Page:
Will Smith Taps Nostalgia as He Attempts a Post-Slap Comeback

Will Smith Taps Nostalgia as He Attempts a Post-Slap Comeback

During the Latin pop star J Balvin’s set at Coachella in April, a surprise guest star suddenly appeared onstage: Will Smith, wearing a familiar black suit and sunglasses, launched into the title song of “Men in Black,” his 1997 Hollywood blockbuster.

It was the beginning of a frenetic spring for Smith as he carefully re-enters the public eye to promote “Bad Boys: Ride or Die,” his first wide-release movie since he slapped Chris Rock at the Oscars in 2022, a move that threatened to derail his career.

Smith has been back walking red carpets, bantering on “The Tonight Show With Jimmy Fallon” and eating spicy chicken until his eyes watered on “Hot Ones,” the popular YouTube show. He told Fallon his publicity tour had taken him to eight cities in 12 days, with stops in Dubai and in Riyadh for what he described as the first Hollywood premiere in Saudi Arabia.

“Bad Boys: Ride or Die,” the latest entry in a nearly three-decade old franchise, is opening nationwide on Friday. The film industry will be closely watching how it does to see whether the moviegoing public is ready to welcome Smith back after an event so shocking and ignominious that it achieved proper-noun status: the Slap.

Whether by accident or agreement, the Slap has not come up much in Smith’s prerelease publicity blitz. But the film itself seems to refer to it, archly, as several critics have noted: In it, Smith gets slapped by his co-star, Martin Lawrence, and called a “bad boy.”

Lawrence appeared on “The Tonight Show” with Smith and praised him effusively. “He is one of the most professional actors out there, most talented actors out there, he has a brilliant mind, he’s a genius and he’s upstanding,” he said.

Some analysts said that Smith’s decision to tap into nostalgia for his return was savvy.

“It was smart to make a movie that’s part of a franchise, that people are familiar with, and his audience, his core fans, would like,” said Fred Cook, the former chairman of the public relations agency Golin and a professor at the University of Southern California.

Smith, 55, broke out in the late 1980s as part of the hip-hop duo DJ Jazzy Jeff & the Fresh Prince. His sitcom, NBC’s “The Fresh Prince of Bel-Air,” ran for six seasons in the 1990s, leaving behind a theme song that to this day many a Millennial can recite on command.

Beginning in 1995, Smith starred in a string of hit movies — the original “Bad Boys,” “Independence Day,” “Men in Black,” “Wild Wild West” — that established him as a premier leading man who had achieved broad popularity.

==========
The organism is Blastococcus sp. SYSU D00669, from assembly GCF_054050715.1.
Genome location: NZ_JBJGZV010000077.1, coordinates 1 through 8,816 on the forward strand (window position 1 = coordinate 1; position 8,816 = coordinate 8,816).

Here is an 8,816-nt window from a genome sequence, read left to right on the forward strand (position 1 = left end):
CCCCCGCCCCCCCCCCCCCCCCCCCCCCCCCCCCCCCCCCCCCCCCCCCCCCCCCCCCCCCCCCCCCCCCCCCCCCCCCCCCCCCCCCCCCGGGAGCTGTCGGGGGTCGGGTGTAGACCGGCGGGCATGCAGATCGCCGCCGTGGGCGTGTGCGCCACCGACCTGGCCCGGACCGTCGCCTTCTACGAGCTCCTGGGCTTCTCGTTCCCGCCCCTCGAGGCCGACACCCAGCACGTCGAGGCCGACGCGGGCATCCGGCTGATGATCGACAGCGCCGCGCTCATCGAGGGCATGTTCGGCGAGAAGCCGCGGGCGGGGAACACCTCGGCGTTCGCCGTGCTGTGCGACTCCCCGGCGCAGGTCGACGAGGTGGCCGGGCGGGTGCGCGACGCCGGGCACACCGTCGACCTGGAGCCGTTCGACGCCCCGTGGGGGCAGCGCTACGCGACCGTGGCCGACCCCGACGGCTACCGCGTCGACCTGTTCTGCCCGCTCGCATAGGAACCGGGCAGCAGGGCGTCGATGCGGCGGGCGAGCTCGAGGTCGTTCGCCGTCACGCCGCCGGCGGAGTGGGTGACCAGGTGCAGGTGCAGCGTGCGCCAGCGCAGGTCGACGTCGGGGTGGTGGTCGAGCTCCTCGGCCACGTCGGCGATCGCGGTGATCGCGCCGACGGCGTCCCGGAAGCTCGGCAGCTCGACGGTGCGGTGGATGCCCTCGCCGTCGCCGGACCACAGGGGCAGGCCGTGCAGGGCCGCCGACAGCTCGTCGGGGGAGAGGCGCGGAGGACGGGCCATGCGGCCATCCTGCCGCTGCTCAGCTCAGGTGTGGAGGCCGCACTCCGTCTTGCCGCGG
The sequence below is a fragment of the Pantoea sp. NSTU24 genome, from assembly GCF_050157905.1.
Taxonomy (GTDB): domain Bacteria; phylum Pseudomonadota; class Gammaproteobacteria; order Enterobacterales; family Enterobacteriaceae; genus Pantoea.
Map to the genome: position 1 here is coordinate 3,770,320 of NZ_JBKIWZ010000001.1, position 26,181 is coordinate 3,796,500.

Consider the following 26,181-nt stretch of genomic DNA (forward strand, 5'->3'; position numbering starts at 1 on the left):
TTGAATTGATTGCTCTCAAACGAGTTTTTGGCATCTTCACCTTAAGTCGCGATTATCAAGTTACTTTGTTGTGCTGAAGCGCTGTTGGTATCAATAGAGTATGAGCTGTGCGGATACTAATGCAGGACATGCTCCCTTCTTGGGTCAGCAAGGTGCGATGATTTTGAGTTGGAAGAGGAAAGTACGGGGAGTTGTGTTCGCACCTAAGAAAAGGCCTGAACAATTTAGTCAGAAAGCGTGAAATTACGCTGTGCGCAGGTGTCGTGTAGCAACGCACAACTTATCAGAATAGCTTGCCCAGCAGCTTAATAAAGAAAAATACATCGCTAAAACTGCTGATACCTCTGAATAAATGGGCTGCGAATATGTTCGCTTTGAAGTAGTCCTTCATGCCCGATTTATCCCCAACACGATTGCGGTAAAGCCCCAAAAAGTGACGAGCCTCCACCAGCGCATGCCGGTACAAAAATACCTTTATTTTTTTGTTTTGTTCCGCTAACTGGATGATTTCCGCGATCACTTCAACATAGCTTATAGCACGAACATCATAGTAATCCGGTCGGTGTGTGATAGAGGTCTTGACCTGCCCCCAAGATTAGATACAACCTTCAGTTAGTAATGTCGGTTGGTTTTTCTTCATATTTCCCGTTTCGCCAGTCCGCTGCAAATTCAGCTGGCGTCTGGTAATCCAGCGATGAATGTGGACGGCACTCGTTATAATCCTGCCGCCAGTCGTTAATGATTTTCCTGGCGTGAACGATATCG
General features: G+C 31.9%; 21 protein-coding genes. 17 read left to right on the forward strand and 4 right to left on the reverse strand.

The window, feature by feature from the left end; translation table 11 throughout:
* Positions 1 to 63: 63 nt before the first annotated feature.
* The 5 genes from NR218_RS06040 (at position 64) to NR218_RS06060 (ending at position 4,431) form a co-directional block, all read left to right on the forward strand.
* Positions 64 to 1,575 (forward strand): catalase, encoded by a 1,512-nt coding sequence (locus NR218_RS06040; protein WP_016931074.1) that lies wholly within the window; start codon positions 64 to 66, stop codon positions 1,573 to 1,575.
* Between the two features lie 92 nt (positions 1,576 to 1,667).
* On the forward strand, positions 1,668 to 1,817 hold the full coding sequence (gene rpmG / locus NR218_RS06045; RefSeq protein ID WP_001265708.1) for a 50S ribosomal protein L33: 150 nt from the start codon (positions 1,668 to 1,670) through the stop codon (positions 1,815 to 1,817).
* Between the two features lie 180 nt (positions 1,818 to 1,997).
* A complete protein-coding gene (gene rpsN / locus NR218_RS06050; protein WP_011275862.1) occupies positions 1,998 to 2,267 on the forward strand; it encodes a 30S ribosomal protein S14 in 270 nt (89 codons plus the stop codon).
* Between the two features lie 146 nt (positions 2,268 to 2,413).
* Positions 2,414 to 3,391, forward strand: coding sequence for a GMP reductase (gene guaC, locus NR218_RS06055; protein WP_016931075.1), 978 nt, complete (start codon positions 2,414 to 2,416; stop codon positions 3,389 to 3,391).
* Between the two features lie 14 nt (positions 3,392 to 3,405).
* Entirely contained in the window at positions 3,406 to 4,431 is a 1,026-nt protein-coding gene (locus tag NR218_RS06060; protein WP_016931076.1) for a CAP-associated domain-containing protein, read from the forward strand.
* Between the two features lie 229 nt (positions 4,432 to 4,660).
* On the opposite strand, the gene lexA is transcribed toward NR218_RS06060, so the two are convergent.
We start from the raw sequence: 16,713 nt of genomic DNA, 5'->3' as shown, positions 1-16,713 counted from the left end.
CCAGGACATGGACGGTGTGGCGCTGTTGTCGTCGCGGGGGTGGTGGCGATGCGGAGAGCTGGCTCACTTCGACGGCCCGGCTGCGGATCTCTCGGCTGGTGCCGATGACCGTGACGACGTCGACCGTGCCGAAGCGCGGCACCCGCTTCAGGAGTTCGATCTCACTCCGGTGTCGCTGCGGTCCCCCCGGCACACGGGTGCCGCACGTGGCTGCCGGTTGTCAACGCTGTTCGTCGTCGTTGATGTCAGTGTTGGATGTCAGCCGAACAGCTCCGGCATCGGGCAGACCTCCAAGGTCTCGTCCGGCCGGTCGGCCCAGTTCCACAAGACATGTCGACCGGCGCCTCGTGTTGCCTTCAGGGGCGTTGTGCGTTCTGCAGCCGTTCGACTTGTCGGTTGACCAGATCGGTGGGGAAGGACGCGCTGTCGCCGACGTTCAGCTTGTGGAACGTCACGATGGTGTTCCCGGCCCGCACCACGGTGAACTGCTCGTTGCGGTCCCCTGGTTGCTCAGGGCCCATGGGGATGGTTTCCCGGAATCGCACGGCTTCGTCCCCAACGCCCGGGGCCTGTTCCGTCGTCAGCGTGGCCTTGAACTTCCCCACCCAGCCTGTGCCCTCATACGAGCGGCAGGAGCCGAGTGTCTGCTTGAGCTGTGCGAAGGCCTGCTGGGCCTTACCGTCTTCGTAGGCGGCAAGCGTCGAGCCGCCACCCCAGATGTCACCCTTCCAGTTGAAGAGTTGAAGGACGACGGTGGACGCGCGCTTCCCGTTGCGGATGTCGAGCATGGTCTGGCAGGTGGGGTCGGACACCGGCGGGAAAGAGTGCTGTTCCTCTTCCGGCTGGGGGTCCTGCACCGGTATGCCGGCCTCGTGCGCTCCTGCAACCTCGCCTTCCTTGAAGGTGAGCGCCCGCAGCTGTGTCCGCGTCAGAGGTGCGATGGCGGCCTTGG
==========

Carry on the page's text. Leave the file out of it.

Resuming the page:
“He was definitely seen in the mid-to-late 1990s and 2000s as a star who transcended race,” said Brandy Monk-Payton, a professor of media studies at Fordham University. “He had blockbuster films and crossover status, being able to bring in not only Black but also white audiences.”

Joe Quenqua, a veteran communications and crisis consultant, said, “There are few people in this industry who were as beloved as Will Smith prior to this incident.”

The night of the Slap, Smith seemed poised to take his career to a whole new level: he was about to win his first Academy Award for his performance as Venus and Serena Williams’s father and tennis coach in “King Richard.”

What happened next, millions watched on live television. Rock, the comedian who was hosting the Oscars, joked about the short haircut of Smith’s wife, Jada Pinkett Smith, who had spoken of her alopecia diagnosis. Will Smith, sitting next to her, walked up to Rock, slapped him hard in the face and, after returning to his seat shouted, “Keep my wife’s name out of your mouth,” using an expletive that ABC bleeped out of the telecast.

Minutes later, Smith collected his trophy with a defiant speech. “Richard Williams was a fierce defender of his family,” Smith said. “Art imitates life.”

Days later, Smith issued a contrite statement and resigned from the Academy of Motion Picture Arts and Sciences. A week later, the Academy banned him from attending the Oscars for 10 years. His next movie, “Emancipation” (2022), a $120-million film that had been seen as a likely awards season darling, was issued to a whimper. Then Pinkett Smith released a memoir revealing that the couple had been separated since 2016.

A spokeswoman for Smith declined to comment for this article. A spokeswoman for Sony, which is distributing and producing “Bad Boys: Ride or Die,” did not respond to an inquiry.

At the Los Angeles premiere of “Bad Boys: Ride or Die,” where Smith was greeted by cheers on Hollywood Boulevard, a reporter from Variety asked him about the fans who have stuck by him. “It’s not just here,” Smith replied, standing beside Lawrence. “It’s all over the world. Every time we step out together, it’s nothing but love. I think the fans are ride or die also.”

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